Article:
Get exclusive member benefits & effect social change. Join Today
Heart valve disorders can affect any of the valves in your heart. Your heart valves have flaps that open and close with each heartbeat, allowing blood to flow through the heart’s upper and lower chambers and to the rest of your body. The upper chambers of the heart are the atria, and the lower chambers of the heart are the ventricles.
Your heart has these four valves:
Blood flows from the right and left atria through the tricuspid and mitral valves, which open to allow blood to flow into the right and left ventricles. These valves then close to prevent blood from flowing back into the atria.
Once the ventricles have filled with blood, they begin to contract, forcing the pulmonary and aortic valves to open. Blood then flows to the pulmonary artery and aorta. The pulmonary artery carries deoxygenated blood from the heart to the lungs and the aorta, which is the body’s largest artery. It’s responsible for carrying oxygen-rich blood to the rest of your body.
The heart valves work by ensuring that blood flows in a forward direction and doesn’t back up or cause leakage. If you have a heart valve disorder, the valve isn’t able to do this job properly. This can be caused by a leakage of blood, which is called regurgitation, a narrowing of the valve opening, which is called stenosis, or a combination of regurgitation and stenosis.
Some people with a heart valve disorder may not have any symptoms, while others may experience conditions like strokes, heart attacks, and blood clots if the heart valve disorder goes untreated.
A mitral valve prolapse is also called:
It occurs when the mitral valve doesn’t close properly, sometimes causing blood to flow back into the left atrium.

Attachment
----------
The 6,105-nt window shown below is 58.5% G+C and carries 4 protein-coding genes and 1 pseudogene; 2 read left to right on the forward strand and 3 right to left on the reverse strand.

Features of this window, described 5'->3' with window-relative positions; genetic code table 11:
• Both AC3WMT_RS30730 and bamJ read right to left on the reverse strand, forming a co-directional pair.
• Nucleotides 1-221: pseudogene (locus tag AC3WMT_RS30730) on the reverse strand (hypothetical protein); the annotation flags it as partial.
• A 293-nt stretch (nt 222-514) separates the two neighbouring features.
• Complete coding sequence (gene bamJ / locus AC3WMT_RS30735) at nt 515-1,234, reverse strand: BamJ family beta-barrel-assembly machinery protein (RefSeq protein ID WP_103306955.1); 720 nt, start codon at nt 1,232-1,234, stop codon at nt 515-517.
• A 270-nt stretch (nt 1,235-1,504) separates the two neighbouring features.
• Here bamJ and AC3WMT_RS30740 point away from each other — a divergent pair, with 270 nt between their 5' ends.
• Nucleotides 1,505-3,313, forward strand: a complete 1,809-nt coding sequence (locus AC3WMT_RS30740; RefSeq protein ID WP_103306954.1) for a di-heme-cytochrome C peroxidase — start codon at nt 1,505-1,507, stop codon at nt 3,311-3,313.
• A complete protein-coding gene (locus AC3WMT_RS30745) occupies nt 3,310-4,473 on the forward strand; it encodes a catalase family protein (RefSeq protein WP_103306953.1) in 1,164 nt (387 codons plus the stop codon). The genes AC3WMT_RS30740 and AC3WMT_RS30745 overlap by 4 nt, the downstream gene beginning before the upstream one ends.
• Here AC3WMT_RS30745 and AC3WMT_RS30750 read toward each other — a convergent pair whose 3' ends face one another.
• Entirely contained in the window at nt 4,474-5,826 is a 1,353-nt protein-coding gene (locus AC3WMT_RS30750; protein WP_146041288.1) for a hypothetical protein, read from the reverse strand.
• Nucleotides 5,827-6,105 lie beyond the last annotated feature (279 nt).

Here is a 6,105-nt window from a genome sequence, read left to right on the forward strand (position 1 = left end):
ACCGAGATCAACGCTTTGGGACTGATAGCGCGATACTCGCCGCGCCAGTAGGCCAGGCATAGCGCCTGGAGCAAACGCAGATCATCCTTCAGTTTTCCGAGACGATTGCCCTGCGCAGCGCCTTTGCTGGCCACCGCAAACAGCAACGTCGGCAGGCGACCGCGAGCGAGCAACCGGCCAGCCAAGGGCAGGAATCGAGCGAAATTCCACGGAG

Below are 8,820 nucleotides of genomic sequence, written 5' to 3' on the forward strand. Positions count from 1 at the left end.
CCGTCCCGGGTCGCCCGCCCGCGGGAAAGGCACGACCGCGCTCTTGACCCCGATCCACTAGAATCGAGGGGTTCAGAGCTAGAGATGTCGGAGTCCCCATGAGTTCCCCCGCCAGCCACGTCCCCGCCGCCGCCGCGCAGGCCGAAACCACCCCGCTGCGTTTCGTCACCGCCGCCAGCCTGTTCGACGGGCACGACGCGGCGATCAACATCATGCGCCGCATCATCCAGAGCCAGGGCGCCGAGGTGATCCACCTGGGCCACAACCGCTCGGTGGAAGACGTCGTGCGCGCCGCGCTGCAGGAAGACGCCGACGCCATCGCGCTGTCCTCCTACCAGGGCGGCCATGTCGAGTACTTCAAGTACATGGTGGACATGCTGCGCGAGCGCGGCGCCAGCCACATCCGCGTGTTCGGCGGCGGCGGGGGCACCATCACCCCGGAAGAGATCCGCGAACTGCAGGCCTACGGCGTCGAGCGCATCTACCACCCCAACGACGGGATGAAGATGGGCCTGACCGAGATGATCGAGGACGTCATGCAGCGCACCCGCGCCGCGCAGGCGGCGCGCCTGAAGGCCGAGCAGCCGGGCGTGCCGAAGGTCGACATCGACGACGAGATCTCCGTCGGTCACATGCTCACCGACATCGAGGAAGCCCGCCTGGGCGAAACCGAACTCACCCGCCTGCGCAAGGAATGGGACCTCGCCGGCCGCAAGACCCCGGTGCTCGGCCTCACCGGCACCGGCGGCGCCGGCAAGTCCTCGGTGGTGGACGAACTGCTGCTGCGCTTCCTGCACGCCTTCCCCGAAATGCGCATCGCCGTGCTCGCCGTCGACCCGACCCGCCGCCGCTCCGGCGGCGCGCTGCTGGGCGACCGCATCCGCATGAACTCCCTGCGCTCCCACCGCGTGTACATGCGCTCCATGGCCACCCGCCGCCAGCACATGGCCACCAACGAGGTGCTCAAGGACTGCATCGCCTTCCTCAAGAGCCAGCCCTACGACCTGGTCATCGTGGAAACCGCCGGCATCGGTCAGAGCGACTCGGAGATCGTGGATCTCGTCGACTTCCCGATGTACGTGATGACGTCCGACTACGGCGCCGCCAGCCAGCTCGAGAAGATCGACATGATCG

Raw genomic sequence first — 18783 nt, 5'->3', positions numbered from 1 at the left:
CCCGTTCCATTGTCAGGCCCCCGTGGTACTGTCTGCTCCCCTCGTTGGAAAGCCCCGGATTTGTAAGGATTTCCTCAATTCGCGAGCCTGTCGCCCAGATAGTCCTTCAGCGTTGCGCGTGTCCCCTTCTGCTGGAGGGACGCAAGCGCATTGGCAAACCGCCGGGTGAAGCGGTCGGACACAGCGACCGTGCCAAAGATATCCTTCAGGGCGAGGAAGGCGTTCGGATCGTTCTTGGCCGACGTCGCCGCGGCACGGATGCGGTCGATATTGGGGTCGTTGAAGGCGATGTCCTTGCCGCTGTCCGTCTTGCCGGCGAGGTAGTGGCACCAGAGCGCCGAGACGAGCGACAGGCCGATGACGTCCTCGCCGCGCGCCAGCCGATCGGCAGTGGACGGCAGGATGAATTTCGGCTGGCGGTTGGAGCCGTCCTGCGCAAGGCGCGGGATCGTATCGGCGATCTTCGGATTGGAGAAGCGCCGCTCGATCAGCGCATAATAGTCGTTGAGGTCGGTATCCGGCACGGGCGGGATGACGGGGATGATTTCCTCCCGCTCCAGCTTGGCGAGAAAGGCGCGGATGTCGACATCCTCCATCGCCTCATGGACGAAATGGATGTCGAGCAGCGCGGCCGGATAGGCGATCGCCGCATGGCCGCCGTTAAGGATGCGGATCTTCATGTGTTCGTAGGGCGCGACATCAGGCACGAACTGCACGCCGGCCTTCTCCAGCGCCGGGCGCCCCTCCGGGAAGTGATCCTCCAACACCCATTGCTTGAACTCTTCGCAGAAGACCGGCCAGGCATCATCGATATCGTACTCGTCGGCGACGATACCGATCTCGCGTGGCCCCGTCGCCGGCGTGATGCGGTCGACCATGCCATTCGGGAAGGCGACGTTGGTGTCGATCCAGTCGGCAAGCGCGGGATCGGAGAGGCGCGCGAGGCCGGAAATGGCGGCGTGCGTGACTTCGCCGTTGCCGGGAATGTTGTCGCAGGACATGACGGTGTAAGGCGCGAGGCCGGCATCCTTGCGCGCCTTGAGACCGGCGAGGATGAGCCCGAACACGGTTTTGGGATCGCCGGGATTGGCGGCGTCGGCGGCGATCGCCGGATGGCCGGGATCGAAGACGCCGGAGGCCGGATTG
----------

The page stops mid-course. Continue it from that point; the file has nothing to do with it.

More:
Most people with mitral valve prolapse don’t have symptoms and don’t require treatment as a result. However, symptoms that indicate that treatment is necessary include:
Treatment involves surgery to repair or replace the mitral valve.
Bicuspid aortic valve disease occurs when a person is born with an aortic valve that has two flaps instead of the usual three. In very severe cases, the symptoms of this type of disorder are present at birth. However, some people may go decades without knowing they have this type of disorder. The valve is usually able to function for years without causing symptoms, so most people with bicuspid aortic valve disease aren’t diagnosed until adulthood.
The symptoms may include:
Most people are able to have their aortic valve repaired successfully with surgery.
According to the Cleveland Clinic, 80 percent of people with this type of heart valve disorder will require surgery to repair or replace the valve. This typically happens when they’re in their 30s or 40s.
Valvular stenosis occurs when a valve isn’t able to open completely, which means that not enough blood can flow through the valve. This can occur in any of the heart valves and may be caused by the heart valve thickening or stiffening.